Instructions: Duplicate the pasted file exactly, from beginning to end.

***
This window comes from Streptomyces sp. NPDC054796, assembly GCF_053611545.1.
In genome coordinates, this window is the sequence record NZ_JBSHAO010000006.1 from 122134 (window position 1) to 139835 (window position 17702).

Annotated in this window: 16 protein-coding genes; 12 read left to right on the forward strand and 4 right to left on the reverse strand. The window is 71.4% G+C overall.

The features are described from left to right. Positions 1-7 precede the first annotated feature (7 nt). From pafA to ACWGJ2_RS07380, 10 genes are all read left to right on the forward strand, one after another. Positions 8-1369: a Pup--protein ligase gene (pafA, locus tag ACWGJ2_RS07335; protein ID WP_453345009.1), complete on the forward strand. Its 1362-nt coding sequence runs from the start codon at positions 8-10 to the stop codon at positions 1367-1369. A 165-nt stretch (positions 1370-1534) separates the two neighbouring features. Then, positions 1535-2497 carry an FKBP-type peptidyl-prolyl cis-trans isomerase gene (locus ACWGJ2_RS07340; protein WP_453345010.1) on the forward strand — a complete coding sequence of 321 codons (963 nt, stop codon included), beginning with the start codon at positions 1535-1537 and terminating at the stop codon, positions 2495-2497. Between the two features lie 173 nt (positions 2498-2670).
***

This window comes from Streptomyces sp. NPDC054796, assembly GCF_053611545.1.
In genome coordinates, this window is the sequence record NZ_JBSHAO010000006.1 from 122134 (window position 1) to 139835 (window position 17702).

Annotated in this window: 16 protein-coding genes; 12 read left to right on the forward strand and 4 right to left on the reverse strand. The window is 71.4% G+C overall.

The features are described from left to right. Positions 1-7 precede the first annotated feature (7 nt). From pafA to ACWGJ2_RS07380, 10 genes are all read left to right on the forward strand, one after another. Positions 8-1369: a Pup--protein ligase gene (pafA, locus tag ACWGJ2_RS07335; protein ID WP_453345009.1), complete on the forward strand. Its 1362-nt coding sequence runs from the start codon at positions 8-10 to the stop codon at positions 1367-1369. A 165-nt stretch (positions 1370-1534) separates the two neighbouring features. Then, positions 1535-2497 carry an FKBP-type peptidyl-prolyl cis-trans isomerase gene (locus ACWGJ2_RS07340; protein WP_453345010.1) on the forward strand — a complete coding sequence of 321 codons (963 nt, stop codon included), beginning with the start codon at positions 1535-1537 and terminating at the stop codon, positions 2495-2497. Between the two features lie 173 nt (positions 2498-2670).